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Food

Chinese-American Cookery

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Chinese-Japanese Cook BookThe pre-launch issue of GILDED included an article on the popularity of dining in Chinese restaurants and chop suey joints in Gilded Age America. In response to one reader’s request for actual recipes from that era, I dug up a few digitized cookbooks available online to oblige her request! The most thorough and helpful cookbook was the Chinese-Japanese Cook Book (1914), which laid out in detail, how a home cook could replicate the dishes found in their favorite Chinese restaurant. I have not verified these recipes myself, but they do look tasty.

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Coney Island Delicacies

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Coney Island Lifeguard 1912Michael Immerso, in his book “Coney Island: the People’s Playground,” describes the epicurean delights found at the year-round New York amusement park “as combustible as its fastest rides.” It was Coney Island where Americans—native born or immigrant—tasted the literal melting pot that is American cuisine. From saltwater taffy to clams to hot dogs to pizza, food was an indelible part of the Coney Island experience.

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The Tea Rooms of London

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ABC Ta ShopAt the beginning of the nineteenth century, meals could be obtained at chop houses, coaching inns, hotels, and coffee houses, yet all these ways of eating were deemed unsuitable for respectable women, who generally ate at home. This situation changed in the 1860s with the arrival of better railway hotels, who welcomed women in the dining rooms, and in the late 1880s, with the appearance of restaurants such as the Holborn, the Criterion, and the Gaiety. Women were welcome also in tea and coffee shops, of which began to appear in London in the 1870s when several temperance societies opened them. By 1879, London contained 100 such establishments, many of which offered food and entertainment. However, those owned by temperance societies were often mismanaged and of poor quality, and were relatively short-lived.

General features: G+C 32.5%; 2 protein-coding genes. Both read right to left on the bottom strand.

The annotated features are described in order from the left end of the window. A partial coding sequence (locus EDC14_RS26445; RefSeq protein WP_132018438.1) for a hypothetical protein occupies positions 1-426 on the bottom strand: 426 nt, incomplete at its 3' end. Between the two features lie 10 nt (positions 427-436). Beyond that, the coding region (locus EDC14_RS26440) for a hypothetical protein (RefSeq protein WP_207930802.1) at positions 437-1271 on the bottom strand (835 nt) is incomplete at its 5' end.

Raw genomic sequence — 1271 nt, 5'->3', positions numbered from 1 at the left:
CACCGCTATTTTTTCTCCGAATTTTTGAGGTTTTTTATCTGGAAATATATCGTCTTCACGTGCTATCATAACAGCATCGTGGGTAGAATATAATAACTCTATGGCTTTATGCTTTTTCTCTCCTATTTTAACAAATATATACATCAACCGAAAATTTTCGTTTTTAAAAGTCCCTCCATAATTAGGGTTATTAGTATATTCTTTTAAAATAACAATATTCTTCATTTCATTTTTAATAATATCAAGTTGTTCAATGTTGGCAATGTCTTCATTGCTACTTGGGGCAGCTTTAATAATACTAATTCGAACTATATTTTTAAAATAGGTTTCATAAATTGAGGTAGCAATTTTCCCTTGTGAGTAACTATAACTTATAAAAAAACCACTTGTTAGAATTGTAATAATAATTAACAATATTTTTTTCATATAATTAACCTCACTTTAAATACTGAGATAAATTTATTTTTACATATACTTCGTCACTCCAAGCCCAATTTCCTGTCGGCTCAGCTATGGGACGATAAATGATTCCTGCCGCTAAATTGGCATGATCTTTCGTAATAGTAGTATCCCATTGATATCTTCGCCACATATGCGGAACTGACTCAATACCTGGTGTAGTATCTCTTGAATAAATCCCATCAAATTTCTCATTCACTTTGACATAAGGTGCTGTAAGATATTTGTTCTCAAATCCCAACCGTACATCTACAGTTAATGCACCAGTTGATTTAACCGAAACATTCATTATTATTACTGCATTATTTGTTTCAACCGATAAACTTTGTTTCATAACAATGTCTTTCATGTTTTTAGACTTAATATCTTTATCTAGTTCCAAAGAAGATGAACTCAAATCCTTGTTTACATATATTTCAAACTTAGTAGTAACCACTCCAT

Inside a Tea ShopWhat did survive, was the Aërated Bread Company or A.B.C., which was founded in 1862 by Dr. John Dauglish. Though originally founded to mass produce healthy, additive-free breads using a new bread leavening technology invented by Dauglish, the company found its name on its famous tea-shops, of which the first was opened in 1864 in the courtyard of London’s Fenchurch Street Railway Station. Soon, tea rooms opened up all over, and a rival to the A.B.C. firm arrived as well: that owned by Joseph Lyons, who opened his first tea shop on Piccadilly in 1894, and the first of his famous Corner Houses 15 years later. These establishments not only offered afternoon tea, but provided, for the first time, a place that an unchaperoned young lady could visit with her friends and maintain her reputation. Should she so wish, she could even be accompanied by a young gentleman.

demonstrating the tangoTea rooms were opened in both London’s leading hotels and London’s leading department stores, where ladies were provided with a space in which to rest, to take tea, and to write the copious letters integral to a woman’s busy day. A tea room was also a most respectable manner in which to make a living. For ladies who had fallen on hard times, or even aristocratic women wanting to express their independence (and earn a little money), tea rooms were an extremely lucrative business. Tea rooms were also significant to the growth of female independence and a separate feminine sphere, and many of them were a hotbed of agitation for women’s suffrage. By 1910, the higher-end tea rooms became a little more sophisticated: palm court orchestras were added, the food became a little more cosmopolitan, cocktails were served, space for dancing was created, and afternoon tea was transformed into thé dansant.

Further Reading:
An economic history of London, 1800-1914 by Michael Ball & David Sunderland
The Making of the Modern British Diet by Derek J. Oddy & Derek S. Miller
Plenty and Want: A Social History of Food in England from 1815 to the Present Day by John Burnett
1900s Lady by Kate Caffrey
Shopping in Style: London from the Restoration to Edwardian Elegance by Alison Adburgham